- 300 feet from a marina; and
- 500 feet from a shellfish bed.
Additionally, HB-833 creates “short term” (14 days) and “long term” anchoring, allowing a vessel to anchor for 14 cumulative days in the same location before needing to apply for a long-term anchoring permit. It also removes unnecessary discharge language that was implemented last year by Georgia HB-201, as federal law already prohibits dumping of untreated sewage into the water.
Wakesurfing continues to be a hot issue around the country as boating season reopens.
Minnesota: NMMA responded to concerns that wakesurfers were operating too close to shore by working with legislators to introduce SF 3624, which would have required surfers to stay at least 200 feet from shore or structures. While it passed the Senate, House Companion HF 3770 was not voted upon during the shortened legislative session
Indiana: This session, the legislature passed HB 1385, which was signed into law by Governor Holcomb on March 20, 2020. HB 1385 repealed a provision that prohibited individuals from wake surfing behind outdrive units, allowing for use of forward drive and emerging technologies. NMMA pushed for introduction and enactment.
Idaho: The state legislature did not enact a bill sponsored by NMMA and the Watersports Industry Association (WSIA) to enact a 200-foot setback bill. County governments continue to pursue extreme setbacks and bans on wakesurfing on the Spokane River near Coeur d’Alene and lakes near McCall, which is located two hours north of Boise.
Oregon: The Oregon State Marine Board banned wakesurfing along the Upper Willamette River in the Newberg Pool area, save for two zones totaling approximately three miles long. Operators of wakesurf boats must take an annual safe towing course in order to tow wakesurfers in the stretch of the river, but nowhere else in the state. These actions follow a multi-year, bruising battle by river environmentalists who oppose the sport, claiming shoreline erosion, user conflicts with smaller watercraft and paddlers and turbidity.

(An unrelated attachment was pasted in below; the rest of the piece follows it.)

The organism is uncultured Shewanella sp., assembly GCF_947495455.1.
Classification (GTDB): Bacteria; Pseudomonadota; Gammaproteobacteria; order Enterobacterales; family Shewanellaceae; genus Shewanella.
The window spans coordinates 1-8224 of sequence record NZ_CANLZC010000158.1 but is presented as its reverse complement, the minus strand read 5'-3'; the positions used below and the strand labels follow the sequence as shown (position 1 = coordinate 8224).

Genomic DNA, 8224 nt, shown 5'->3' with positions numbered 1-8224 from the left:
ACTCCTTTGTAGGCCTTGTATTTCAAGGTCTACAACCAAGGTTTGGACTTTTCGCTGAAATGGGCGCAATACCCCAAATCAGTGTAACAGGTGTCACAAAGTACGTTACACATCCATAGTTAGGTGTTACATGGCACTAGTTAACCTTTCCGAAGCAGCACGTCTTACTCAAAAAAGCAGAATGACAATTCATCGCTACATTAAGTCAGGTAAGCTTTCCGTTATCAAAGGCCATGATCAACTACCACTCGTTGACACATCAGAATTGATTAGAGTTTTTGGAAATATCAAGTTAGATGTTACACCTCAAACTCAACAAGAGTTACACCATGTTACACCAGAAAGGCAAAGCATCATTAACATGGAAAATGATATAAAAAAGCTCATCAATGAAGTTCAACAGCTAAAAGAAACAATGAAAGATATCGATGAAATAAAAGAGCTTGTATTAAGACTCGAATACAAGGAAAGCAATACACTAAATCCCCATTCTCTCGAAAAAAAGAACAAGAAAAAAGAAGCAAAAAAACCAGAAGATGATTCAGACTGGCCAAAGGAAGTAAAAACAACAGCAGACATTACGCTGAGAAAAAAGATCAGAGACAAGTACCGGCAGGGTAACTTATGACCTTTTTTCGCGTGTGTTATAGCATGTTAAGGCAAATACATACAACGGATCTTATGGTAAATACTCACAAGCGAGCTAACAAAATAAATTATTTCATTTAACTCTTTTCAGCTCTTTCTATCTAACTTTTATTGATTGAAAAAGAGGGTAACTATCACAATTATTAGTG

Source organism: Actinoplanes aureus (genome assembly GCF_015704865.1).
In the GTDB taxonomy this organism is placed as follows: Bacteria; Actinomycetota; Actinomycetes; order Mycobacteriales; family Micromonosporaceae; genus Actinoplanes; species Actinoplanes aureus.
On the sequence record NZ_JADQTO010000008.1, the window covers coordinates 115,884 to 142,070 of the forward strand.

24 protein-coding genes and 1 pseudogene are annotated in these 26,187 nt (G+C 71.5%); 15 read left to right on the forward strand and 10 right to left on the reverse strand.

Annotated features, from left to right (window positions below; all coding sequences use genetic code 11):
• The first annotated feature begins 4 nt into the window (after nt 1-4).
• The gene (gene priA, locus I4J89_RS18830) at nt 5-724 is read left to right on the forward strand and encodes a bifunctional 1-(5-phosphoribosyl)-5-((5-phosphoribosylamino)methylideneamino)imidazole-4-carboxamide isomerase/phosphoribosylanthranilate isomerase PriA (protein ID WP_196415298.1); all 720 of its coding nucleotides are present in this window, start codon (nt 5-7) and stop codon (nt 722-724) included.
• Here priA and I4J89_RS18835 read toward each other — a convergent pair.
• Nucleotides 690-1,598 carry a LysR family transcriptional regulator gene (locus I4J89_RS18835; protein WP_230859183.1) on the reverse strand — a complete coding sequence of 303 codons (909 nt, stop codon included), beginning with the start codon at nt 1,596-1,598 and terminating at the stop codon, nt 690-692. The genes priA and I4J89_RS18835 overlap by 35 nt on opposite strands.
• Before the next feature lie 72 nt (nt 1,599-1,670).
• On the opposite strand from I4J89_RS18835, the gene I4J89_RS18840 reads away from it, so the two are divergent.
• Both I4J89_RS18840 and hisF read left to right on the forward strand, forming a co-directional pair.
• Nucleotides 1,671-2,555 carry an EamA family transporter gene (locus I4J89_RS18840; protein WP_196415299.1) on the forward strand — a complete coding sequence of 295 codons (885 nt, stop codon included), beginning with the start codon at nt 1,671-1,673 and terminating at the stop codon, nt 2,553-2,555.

New Hampshire: The “HB 137 Commission,” more formally known as “The Commission to Examine the Effects of Wake Boats in the State of New Hampshire” will release its comprehensive report on wakesurfing at the end of June. The commission has met regularly since September 2019, and compiled numerous reports, research by independent wave energy experts and universities, testimony from boaters, homeowners, environmentalists, dealers and the WSIA. These documents and minutes from the meetings can be found here. WSIA was represented on the Commission by Chris Bischoff, a lobbyist for the Watersports Industry Association. Other members represented law enforcement, homeowners, legislators, boat dealers and environmentalists. Regulators and legislators in other states likely will use the report to consider what should be done in their states to respond to conflict among boaters, homeowners, wakesurfers and others on the waterways. Environmentalists have weighed in with concern about shoreline impacts as well as turbidity.